S. At the turn of millennium. however. Correspondence with the author by the Head Office in Oxford and the Delhi Office was reduced to a minimum. the Court appeared to be nervously asserting its arbitrary powers in order to suppress any potentially damaging writing. apparently. which was quite helpful to get the copyright back and re-publish the book on the internet. Whereas Taking the State to . was not more proactive in standing up against such an infringement of academic freedom and the freedom of the press. was that international scholars remained mute. the High Court had demanded apologies from various parties.P. What was surprising. O.U. The author had hoped that O. The leading academics who were contacted stated that. In retrospect. Unfortunately. that caving in to censorship was unacceptable. there was not yet any thrust from university professors to establish and foster a global public arena for academic debate.In the case of Taking the State to Court. so the threat of legal prosecution was real.P.P. the High Court took a book out of circulation even though it was a balanced and overall favourable assessment of its environmental bench. This would have served the twin purposes of protecting the India office from possible criminal sanction and affirming its commitment to academic discourse. The Court’s esteem would probably have benefited from open debate. the irony of Taking the State to Court is that its history of being effectively banned without judgement goes against the grain of its core message.P. It was a sorry state of affairs that O. Individuals like Upendra Baxi. Sathe or Rajeev Dhavan showed interest and gave the author legal advice. sadly. After all. The International India Studies community did not make any effort to convey to O.U.P. instead of responding with legal action or creating a stir in civil society. a leading international publisher. but felt their scope of action was limited. nor were there any attempts to help the author to re-publish a book that tackled a relevant issue. strong enough to withstand criticism in public.U. It would most likely have been perceived as a self-confident institution. The Indian scholars who learned of the case generally expressed concern and solidarity.U. caved in to the High Court’s demand to discontinue distribution internationally. “nothing could be done”. would have made use of its international reputation and standing to publish the book in another jurisdiction such as in the United Kingdom or in any Asian country. Instead.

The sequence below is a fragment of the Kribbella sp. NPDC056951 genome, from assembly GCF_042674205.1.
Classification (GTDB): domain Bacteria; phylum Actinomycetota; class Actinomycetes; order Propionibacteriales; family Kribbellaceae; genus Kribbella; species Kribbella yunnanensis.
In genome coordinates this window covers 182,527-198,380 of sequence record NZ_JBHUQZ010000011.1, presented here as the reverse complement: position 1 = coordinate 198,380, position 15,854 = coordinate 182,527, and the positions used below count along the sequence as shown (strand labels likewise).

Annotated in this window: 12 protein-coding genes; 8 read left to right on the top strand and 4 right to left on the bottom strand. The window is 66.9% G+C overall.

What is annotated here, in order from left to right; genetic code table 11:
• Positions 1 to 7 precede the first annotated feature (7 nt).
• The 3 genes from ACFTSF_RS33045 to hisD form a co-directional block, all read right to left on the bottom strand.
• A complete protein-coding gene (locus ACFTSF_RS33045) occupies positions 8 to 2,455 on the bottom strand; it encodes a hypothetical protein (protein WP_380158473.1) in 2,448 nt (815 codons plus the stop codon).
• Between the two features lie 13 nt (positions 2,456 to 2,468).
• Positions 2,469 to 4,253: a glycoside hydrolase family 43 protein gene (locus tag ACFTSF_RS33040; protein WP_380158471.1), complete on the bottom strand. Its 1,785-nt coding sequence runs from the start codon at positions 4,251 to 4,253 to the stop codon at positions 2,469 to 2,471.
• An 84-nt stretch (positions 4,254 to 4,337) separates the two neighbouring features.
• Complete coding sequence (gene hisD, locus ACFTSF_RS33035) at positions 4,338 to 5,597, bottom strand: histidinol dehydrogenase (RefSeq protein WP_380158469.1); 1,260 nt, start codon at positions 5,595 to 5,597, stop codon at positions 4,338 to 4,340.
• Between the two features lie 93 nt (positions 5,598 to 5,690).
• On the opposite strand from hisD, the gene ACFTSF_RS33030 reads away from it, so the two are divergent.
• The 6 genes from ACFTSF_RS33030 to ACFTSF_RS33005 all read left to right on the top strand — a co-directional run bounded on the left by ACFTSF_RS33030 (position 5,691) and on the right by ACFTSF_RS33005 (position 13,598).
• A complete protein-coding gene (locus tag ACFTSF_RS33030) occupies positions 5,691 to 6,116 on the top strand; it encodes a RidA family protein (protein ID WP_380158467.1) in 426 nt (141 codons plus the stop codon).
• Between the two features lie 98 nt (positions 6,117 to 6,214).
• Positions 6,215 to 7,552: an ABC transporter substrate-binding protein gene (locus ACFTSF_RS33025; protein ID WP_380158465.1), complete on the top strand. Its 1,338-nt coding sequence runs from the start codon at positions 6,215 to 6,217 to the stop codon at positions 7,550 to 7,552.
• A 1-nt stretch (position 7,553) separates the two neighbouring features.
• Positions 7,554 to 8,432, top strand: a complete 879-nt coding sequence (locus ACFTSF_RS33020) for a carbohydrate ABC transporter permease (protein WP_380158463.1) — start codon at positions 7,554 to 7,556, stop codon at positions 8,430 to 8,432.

But it can remain so only if it is constantly subjected to people’s ‘ombudsmanning’”. According to S. India’s democracy and India’s judiciary will be stronger once the issues discussed in the book are allowed to be discussed in public. Sathe.44 “the reputation of the Indian Judiciary is certainly high in comparison with the reputation of the other organs of government. supra note 1. 44 Sathe. this also applies to Taking the State to Court.Court argues that the judiciary is turning public issues into matters of public discourse and thus strengthening democracy. Obviously. the High Court shied from the public debate the book might have triggered.P. .
This action might not be possible to undo. Are you sure you want to continue?
We've moved you to where you read on your other device.
Get the full title to continue reading from where you left off, or restart the preview.